There’s nothing more boring than other people’s dreams. And the reason is obvious: Common sense, let alone artistry, plays no role in the construction of a dream, and the human motivations manifested therein tend to be absurd, incredible or just plain missing. The novelist who sets out to write a novel that is dreamlike, therefore, takes on a challenge fraught with risk. Unless that novelist is William Boyd.
Boyd is like certain actors – Gary Oldman comes to mind – who are so convincing, so different from role to role that viewers may be forgiven for not realizing they have enjoyed their work, perhaps even many times, before.
He has tackled a variety of subjects in vastly different settings, from science to modern art to espionage, from Central Africa to the American South. If he were less ambitious, this prodigiously talented author might be even more widely acclaimed (he has won numerous awards and regularly hits the bestseller lists) than he already is.
His new novel, Waiting for Sunrise, takes us to Vienna, 1913, where Lysander Rief, a twentysomething British actor, is seeking the newly fashionable cure of psychoanalysis. In the course of his treatment, he meets and falls for a mysterious woman who lures him into an enthralling sexual adventure, only to turn around and charge him with rape.
Rief’s only escape is to flee the country, and he is aided in this by two British diplomats, beautifully drawn, who will later extract a price that keeps escalating.
He is settling back into the life of a successful stage actor when war comes and the “diplomats” turn up with an offer he can’t refuse. Rief’s acting experience and knowledge of German are too good to resist, and he is tapped to go behind enemy lines in search of a traitor who threatens the British war effort. Thus, he goes from actor-patient to lover-suspect to soldier, spy and secret investigator with dizzying speed. Dreamlike indeed.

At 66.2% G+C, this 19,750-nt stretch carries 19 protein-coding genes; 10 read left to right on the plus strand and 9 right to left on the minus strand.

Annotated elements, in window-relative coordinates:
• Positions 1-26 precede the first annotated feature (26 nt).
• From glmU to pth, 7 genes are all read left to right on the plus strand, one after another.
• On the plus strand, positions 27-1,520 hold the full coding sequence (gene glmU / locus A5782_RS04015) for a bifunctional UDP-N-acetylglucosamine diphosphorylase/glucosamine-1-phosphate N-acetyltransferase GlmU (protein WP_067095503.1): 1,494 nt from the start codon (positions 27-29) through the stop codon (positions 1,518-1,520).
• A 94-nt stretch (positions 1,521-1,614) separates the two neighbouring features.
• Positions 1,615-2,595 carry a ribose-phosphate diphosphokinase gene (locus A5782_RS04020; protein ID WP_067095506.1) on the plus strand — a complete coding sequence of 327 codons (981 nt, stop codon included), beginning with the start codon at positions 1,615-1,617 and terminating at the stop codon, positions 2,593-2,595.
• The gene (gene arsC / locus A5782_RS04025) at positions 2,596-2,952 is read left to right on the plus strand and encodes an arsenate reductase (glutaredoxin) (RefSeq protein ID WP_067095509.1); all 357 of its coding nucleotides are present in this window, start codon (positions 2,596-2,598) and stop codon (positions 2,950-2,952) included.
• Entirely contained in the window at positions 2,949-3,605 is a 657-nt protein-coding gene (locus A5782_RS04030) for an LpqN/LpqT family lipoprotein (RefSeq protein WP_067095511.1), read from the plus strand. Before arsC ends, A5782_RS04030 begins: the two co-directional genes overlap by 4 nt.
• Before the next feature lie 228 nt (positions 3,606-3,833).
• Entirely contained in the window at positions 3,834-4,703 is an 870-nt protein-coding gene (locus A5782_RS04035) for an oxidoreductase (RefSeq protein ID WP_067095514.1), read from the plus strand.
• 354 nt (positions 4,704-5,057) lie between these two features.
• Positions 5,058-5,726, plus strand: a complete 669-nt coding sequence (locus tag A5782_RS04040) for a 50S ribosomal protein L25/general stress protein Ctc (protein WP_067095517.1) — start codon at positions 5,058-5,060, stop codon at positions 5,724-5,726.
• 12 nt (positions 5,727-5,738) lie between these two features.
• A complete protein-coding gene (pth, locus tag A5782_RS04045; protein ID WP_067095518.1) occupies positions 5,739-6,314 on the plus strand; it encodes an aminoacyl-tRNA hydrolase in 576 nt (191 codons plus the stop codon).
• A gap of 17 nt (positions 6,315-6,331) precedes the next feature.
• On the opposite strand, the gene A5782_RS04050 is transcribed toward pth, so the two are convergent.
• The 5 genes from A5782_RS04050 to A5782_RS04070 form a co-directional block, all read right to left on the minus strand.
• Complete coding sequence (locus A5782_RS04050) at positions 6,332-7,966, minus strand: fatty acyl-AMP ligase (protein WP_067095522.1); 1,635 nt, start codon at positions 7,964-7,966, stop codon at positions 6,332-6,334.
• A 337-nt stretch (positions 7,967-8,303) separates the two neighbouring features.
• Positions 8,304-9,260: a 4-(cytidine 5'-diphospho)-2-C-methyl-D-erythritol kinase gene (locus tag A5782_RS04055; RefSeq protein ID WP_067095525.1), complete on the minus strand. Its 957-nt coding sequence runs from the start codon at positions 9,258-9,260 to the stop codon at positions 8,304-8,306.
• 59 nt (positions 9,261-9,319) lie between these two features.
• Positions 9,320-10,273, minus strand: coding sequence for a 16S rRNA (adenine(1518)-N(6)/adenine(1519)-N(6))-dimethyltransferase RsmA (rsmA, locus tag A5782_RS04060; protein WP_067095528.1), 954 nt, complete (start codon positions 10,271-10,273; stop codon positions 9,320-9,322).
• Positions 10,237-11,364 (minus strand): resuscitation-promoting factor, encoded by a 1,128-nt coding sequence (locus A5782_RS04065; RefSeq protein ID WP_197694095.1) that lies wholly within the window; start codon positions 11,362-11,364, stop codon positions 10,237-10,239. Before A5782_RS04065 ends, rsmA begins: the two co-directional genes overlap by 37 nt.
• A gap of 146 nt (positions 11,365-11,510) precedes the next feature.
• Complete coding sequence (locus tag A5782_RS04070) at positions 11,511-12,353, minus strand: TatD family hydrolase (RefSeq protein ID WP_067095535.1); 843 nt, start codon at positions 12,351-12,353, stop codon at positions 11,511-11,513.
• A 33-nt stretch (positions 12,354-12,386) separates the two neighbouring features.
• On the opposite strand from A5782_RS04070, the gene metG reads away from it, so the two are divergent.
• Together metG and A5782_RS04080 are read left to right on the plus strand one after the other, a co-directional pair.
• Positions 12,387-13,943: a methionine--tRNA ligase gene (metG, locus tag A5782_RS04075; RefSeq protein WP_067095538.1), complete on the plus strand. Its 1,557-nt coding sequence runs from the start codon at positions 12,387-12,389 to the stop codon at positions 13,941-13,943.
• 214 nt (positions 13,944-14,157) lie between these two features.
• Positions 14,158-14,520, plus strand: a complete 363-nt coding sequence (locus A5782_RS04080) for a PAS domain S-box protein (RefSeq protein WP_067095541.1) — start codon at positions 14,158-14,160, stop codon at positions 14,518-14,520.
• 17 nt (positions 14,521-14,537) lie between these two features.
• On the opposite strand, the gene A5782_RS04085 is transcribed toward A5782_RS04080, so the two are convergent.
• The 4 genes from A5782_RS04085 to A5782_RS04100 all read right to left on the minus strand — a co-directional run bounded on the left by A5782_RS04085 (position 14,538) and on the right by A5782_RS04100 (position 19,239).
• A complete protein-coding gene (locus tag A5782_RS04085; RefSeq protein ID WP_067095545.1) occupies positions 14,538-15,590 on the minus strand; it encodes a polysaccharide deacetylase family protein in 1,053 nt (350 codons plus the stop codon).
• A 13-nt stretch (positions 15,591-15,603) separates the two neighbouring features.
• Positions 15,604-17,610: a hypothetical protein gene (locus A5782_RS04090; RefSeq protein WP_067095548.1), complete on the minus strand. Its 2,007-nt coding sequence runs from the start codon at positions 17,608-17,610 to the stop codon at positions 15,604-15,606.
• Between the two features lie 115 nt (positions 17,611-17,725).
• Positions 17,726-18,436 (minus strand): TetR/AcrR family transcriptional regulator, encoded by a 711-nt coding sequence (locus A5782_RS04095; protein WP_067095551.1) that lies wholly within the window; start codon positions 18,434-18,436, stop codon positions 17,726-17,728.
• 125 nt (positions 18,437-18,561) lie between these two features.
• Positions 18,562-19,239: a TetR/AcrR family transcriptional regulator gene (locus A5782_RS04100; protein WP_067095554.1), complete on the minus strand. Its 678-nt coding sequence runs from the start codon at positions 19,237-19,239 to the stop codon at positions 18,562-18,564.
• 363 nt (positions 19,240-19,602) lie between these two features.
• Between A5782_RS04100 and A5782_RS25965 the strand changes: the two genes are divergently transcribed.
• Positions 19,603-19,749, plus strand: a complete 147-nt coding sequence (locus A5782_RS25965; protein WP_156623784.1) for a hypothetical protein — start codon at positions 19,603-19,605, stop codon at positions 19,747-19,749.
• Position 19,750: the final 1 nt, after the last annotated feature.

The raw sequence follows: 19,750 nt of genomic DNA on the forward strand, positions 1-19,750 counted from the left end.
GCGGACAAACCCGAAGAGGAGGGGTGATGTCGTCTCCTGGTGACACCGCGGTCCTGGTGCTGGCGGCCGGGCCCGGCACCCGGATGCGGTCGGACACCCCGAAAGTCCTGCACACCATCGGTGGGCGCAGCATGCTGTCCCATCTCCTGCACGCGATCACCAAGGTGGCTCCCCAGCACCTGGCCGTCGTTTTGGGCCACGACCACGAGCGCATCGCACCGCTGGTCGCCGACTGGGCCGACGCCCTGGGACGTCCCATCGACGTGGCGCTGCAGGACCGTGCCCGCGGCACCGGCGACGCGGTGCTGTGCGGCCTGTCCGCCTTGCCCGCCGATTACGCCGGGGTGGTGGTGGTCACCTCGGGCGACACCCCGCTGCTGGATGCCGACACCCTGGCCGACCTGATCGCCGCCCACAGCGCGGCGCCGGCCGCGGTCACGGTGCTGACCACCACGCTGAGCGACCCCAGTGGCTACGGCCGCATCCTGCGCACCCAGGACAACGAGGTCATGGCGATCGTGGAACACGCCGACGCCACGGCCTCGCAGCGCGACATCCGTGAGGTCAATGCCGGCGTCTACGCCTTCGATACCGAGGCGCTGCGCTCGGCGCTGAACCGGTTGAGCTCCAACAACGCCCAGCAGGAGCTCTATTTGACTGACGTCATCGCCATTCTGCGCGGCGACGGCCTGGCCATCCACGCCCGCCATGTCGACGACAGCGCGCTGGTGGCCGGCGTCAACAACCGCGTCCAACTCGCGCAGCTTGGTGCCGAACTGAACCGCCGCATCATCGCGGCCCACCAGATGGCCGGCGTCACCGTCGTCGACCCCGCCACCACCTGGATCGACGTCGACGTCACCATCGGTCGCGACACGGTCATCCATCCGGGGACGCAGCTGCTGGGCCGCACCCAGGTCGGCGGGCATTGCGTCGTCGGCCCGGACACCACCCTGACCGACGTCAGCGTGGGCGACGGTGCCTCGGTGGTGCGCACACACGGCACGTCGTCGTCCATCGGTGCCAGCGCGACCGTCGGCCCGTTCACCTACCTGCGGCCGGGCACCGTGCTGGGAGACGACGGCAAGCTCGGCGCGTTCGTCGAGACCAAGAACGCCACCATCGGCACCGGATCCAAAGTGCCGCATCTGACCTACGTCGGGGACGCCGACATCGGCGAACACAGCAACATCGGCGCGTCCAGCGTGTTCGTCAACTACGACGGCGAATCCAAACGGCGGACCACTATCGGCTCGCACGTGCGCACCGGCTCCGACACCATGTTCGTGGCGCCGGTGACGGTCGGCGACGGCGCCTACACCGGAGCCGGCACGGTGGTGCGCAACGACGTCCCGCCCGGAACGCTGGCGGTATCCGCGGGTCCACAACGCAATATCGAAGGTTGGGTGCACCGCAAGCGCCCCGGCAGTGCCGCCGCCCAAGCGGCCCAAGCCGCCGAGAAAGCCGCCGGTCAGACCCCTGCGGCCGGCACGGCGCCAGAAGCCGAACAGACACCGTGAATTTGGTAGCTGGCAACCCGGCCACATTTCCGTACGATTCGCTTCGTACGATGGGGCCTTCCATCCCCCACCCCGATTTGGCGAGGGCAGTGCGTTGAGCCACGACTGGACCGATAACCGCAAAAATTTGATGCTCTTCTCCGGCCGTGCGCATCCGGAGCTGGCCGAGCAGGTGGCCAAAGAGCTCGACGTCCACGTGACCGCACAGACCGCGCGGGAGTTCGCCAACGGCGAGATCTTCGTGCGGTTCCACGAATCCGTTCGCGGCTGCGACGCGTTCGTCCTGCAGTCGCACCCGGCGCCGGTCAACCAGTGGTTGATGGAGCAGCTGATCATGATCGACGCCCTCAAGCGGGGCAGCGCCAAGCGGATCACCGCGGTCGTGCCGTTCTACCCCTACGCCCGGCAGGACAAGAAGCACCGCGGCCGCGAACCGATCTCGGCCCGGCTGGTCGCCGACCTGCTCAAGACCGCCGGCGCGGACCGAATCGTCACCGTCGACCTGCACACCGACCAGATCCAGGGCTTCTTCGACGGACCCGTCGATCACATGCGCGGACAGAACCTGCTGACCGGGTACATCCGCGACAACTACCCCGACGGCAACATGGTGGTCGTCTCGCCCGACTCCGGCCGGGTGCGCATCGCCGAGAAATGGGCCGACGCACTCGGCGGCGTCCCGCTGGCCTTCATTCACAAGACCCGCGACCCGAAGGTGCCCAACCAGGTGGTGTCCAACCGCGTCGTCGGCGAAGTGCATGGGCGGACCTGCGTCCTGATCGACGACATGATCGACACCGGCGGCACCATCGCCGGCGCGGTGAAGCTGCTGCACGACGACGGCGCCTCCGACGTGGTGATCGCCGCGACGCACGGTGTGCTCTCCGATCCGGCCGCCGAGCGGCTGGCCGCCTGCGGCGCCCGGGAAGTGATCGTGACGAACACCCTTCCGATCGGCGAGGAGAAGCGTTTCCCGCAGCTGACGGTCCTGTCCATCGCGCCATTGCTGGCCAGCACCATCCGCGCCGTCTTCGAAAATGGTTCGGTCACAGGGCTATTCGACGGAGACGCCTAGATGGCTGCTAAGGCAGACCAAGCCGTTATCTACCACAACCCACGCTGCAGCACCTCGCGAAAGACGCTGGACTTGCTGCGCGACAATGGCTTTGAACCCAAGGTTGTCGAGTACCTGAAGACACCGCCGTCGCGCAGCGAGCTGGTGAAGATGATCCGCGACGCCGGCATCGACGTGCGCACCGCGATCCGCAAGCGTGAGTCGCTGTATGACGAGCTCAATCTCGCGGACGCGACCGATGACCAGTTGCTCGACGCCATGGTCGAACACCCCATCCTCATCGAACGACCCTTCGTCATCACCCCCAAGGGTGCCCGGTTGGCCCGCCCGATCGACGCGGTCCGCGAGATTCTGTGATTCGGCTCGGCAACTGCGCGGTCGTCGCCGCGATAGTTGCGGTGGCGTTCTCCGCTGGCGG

The other thing about dreams is, no matter how outlandish the incidents or how nebulous the “connections,” the dreamer wanders through them with a sense of inevitability. Thus the profound terror when the events are painful, and the deep satisfaction when they prove ego-enhancing. The storyteller’s task is to instill in the reader that same sense of reality. The more dreamlike the incidents, obviously, the more difficult the task.
But Boyd, in complete control of his tools and materials, succeeds at this brilliantly, switching from first person to third, from past tense to present, from tenderness to confusion to violence – while never dropping the thread of his story. Actors? Analysts? Spies? “We’re all acting, aren’t we?” says one, and “nobody really knows what’s real, what’s true,” says another. You couldn’t assemble a better cast for a tale where familiar figures keep popping up out of context, unaccountably changed and yet … the same.
Boyd’s plot is such a grabber it would be easy to forget that he is also evoking a historical era. With this and previous works, he has set himself firmly in that circle of top-flight British novelists – Kazuo Ishiguro, Julian Barnes, Ian McEwan – who are exploring the timeline of their parents’ and grandparents’ lives with curiosity and sympathy, and yet without a trace of sentimentality.
It’s difficult to convey the pleasures of this novel – so rich with surprises and reversals, so rife with false friends and treacherous “saviours” – without spoiling them. Let me just say that when Rief’s analyst suggests he keep a dream journal, the reader is at no risk of being bored. This is a terrific yarn, but it’s also a complex work full of telling detail and rich in allusions literary, mythical and psychological.
Still, it’s only fair to close with a word of warning. If ever you should find yourself saying to your therapist, as Rief does, “I’m not Oedipus,” just make sure you have a ticket in your pocket and your passport is in order – oh, and check up on your mum.
Giles Blunt’s new novel, Until the Night, will be published in August.